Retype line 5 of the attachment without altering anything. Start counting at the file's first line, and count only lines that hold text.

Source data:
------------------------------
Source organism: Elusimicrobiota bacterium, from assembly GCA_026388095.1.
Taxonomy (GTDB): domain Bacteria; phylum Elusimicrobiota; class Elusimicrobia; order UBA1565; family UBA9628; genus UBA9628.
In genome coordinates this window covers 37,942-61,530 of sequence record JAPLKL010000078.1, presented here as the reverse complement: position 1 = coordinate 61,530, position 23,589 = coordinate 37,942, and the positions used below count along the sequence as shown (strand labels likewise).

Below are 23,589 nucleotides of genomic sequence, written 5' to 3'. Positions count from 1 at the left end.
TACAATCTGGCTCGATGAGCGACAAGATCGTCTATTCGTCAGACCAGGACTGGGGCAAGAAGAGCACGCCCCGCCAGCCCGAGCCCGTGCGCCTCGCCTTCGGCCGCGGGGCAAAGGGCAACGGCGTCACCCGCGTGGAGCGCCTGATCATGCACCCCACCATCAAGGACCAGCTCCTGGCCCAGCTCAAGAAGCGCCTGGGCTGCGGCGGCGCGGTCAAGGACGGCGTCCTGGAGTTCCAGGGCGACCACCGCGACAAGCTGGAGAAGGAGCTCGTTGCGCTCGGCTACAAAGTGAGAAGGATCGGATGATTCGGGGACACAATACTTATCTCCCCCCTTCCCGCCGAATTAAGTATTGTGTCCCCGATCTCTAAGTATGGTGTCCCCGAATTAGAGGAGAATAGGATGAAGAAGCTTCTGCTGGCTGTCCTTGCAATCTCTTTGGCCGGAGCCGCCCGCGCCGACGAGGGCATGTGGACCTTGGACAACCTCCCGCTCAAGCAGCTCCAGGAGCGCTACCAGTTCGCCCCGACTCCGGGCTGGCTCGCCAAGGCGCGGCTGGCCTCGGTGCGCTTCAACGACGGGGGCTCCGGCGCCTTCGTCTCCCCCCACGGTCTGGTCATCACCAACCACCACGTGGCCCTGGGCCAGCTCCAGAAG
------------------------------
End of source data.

TACAATCTGGCTCGATGAGCGACAAGATCGTCTATTCGTCAGACCAGGACTGGGGCAAGAAGAGCACGCCCCGCCAGCCCGAGCCCGTGCGCCTCGCCTTCGGCCGCGGGGCAAAGGGCAACGGCGTCACCCGCGTGGAGCGCCTGATCATGCACCCCACCATCAAGGACCAGCTCCTGGCCCAGCTCAAGAAGCGCCTGGGCTGCGGCGGCGCGGTCAAGGACGGCGTCCTGGAGTTCCAGGGCGACCACCGCGACAAGCTGGAGAAGGAGCTCGTTGCGCTCGGCTACAAAGTGAGAAGGATCGGATGATTCGGGGACACAATACTTATCTCCCCCCTTCCCGCCGAATTAAGTATTGTGTCCCCGATCTCTAAGTATGGTGTCCCCGAATTAGAGGAGAATAGGATGAAGAAGCTTCTGCTGGCTGTCCTTGCAATCTCTTTGGCCGGAGCCGCCCGCGCCGACGAGGGCATGTGGACCTTGGACAACCTCCCGCTCAAGCAGCTCCAGGAGCGCTACCAGTTCGCCCCGACTCCGGGCTGGCTCGCCAAGGCGCGGCTGGCCTCGGTGCGCTTCAACGACGGGGGCTCCGGCGCCTTCGTCTCCCCCCACGGTCTGGTCATCACCAACCACCACGTGGCCCTGGGCCAGCTCCAGAAG